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Thread: BP & Wing recommendations for recreation diving?

  1. #1
    Grouper dkh6070's Avatar
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    BP & Wing recommendations for recreation diving?

    Hello everyone,

    My questions are specifically for "AL vs SS back-plate" and "smallest wing" suggestions for warm water travel, single tank diving. I am going to change to a BP&W. I am not looking for it to be a debate, only some helpful ideas that I may not be aware of as a new BP&W buyer when selecting new gear. I know there are many debates about tec diving and set ups but that is not my intent. Only ease and comfort during my Pre-beach&beer diving in the Cayman's or Cozumel.

    About Me = I am 95% warm water, travel, vacation and live aboard diving with a few cenotes or caverns thrown in while in Mexico. I would love to do some wreck diving off NC or in the Keys. I'm an advanced diver with just over 100 dives. I used a BP&W before and really liked it. Wife has switched over last year but went with the Transpac concoction and she loves it but to many snaps, disconnects and straps. I was interested in the traditional BP&W setup to be simple, streamlined and changeable if I change my diving habits.

    The Plate = Outside of weight (my research shows ~2lbs vs ~5lbs), what is the advantage/disadvantages to the SS plate. Also, the priced range from $90-$200. Why the variance. Is it different types of stainless used? If so, what are the benefits of one over the other etc. Is the SS plate to much weight for traveling? We typically are pushing weight limits on luggage as we like to try and have only one bag each. I typically use 6-8 lbs (depending on exposure suit) After trying out a BP&W setup with a SS plate in a 2/3 mil shorty, I did not need any weight. I felt naked but free to move. I loved it and have been saying for a year I was changing. No weight belt would be great but wearing weight belts never really bother. Well.. except when I swam 1/4 mile out from shore after forgetting to put it on and wondering why I couldn't get down. Friend went down and grabbed me some rocks. It worked!

    The Wing = I want to use the most streamlined wing and have noticed there is everything from a 23lb to a 44 lb wing for single tank diving. Is 23lbs of lift enough for my type of diving? What are your suggestions for my type of diving. I do not want to purchase based on anything I might do in the future. I can purchase a new wing if I change diving habits, as long as the plate, harness and tank straps are common gear, that is all I am looking for.

    Thanks in advance for your ideas and help,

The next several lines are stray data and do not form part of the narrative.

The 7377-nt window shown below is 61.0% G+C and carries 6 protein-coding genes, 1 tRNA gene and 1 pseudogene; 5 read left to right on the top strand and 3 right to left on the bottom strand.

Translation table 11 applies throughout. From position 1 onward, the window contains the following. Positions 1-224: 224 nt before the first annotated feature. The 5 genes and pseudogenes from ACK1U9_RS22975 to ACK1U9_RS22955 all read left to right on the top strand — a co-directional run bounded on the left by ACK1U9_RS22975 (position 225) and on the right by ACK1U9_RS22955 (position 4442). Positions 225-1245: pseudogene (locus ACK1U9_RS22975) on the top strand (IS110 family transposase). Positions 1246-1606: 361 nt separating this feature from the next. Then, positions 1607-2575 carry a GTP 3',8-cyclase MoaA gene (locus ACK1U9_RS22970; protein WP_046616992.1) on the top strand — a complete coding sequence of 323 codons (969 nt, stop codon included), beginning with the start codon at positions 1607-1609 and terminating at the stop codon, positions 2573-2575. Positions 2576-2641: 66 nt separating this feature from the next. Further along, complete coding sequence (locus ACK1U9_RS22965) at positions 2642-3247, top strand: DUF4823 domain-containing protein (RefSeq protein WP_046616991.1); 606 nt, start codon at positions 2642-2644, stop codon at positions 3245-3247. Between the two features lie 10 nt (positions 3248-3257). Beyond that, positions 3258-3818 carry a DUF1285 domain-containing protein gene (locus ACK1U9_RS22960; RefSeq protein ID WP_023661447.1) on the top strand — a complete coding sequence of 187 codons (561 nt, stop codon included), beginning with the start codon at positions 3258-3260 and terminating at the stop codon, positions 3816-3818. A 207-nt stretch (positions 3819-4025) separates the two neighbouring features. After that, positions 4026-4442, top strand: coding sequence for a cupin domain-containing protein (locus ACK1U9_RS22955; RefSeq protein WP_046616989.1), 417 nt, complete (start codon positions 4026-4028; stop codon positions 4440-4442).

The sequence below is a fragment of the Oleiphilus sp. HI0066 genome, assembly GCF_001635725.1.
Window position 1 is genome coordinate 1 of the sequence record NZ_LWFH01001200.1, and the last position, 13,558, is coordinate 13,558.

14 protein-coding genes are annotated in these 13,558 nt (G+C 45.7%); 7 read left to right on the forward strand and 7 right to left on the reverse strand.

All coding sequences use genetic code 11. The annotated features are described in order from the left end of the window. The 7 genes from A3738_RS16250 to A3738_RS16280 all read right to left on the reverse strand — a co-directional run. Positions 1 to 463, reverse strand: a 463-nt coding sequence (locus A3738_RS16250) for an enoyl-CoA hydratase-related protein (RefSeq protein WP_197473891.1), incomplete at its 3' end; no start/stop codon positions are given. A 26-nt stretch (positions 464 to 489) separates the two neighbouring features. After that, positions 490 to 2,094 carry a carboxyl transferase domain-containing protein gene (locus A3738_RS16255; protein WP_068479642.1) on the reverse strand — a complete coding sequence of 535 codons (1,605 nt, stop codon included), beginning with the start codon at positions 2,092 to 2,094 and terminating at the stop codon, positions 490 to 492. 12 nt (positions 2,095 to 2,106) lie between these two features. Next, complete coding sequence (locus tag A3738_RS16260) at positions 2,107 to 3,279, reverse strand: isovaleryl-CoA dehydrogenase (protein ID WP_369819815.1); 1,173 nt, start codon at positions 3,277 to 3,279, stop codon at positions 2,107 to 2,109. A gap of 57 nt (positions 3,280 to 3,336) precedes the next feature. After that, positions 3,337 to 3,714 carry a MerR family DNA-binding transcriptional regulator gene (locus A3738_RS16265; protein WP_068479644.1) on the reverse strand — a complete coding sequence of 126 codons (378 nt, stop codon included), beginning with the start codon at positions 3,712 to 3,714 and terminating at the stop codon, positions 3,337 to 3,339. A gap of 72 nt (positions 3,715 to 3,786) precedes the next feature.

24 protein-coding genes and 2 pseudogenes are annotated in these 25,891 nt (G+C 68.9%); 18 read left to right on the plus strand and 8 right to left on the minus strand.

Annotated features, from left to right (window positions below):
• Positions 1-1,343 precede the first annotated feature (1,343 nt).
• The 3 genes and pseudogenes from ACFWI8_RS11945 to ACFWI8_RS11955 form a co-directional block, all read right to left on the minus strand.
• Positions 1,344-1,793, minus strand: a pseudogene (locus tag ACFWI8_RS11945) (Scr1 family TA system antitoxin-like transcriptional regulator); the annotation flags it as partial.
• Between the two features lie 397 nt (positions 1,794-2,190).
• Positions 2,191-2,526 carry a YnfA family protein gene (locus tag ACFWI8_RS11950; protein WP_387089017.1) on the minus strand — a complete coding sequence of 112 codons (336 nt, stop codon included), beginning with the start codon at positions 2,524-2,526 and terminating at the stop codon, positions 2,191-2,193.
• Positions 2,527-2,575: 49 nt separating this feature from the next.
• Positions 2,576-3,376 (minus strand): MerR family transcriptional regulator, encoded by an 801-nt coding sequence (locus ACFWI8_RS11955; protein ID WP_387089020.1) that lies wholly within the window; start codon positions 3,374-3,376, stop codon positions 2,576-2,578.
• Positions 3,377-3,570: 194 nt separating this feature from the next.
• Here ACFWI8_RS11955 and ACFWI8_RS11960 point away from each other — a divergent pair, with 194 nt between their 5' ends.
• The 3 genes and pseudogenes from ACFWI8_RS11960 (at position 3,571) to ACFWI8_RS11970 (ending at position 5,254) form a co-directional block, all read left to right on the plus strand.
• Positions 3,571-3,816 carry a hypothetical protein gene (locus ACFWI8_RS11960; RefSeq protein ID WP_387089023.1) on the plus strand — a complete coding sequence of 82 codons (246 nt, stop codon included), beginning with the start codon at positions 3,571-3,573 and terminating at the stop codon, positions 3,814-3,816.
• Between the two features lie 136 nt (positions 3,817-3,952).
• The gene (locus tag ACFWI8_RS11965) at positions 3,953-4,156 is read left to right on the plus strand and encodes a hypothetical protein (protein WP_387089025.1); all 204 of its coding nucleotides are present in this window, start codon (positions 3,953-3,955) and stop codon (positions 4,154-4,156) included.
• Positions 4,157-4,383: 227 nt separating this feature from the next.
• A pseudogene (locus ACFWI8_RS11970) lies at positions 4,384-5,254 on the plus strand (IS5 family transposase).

Duane Hebert

  2. #2
    Megalodon
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    Quote Originally Posted by dkh6070 View Post
    Hello everyone, My questions are specifically for "AL vs SS back-plate" and "smallest wing" suggestions for warm water travel, single tank diving. I am going to change to a BP&W. I am not looking for it to be a debate, only some helpful ideas that I may not be aware of as a new BP&W buyer when selecting new gear. I know there are many debates about tec diving and set ups but that is not my intent. Only ease and comfort during my Pre-beach&beer diving in the Cayman's or Cozumel.


    Good, good another diver coming to the dark side. Give in to your ha… oh wait, wrong movie. Nothing wrong with a BP/W set up. A lot of things right though. I too went down the dark path and enjoyed it.

    About Me = I am 95% warm water, travel, vacation and live aboard diving with a few cenotes or caverns thrown in while in Mexico. I would love to do some wreck diving off NC or in the Keys. I'm an advanced diver with just over 100 dives. I used a BP&W before and really liked it. Wife has switched over last year but went with the Transpac concoction and she loves it but to many snaps, disconnects and straps. I was interested in the traditional BP&W setup to be simple, streamlined and changeable if I change my diving habits. The Plate = Outside of weight (my research shows ~2lbs vs ~5lbs), what is the advantage/disadvantages to the SS plate. Also, the priced range from $90-$200. Why the variance. Is it different types of stainless used? If so, what are the benefits of one over the other etc. Is the SS plate to much weight for traveling? We typically are pushing weight limits on luggage as we like to try and have only one bag each. I typically use 6-8 lbs (depending on exposure suit) After trying out a BP&W setup with a SS plate in a 2/3 mil shorty, I did not need any weight. I felt naked but free to move. I loved it and have been saying for a year I was changing. No weight belt would be great but wearing weight belts never really bother. Well.. except when I swam 1/4 mile out from shore after forgetting to put it on and wondering why I couldn't get down. Friend went down and grabbed me some rocks. It worked!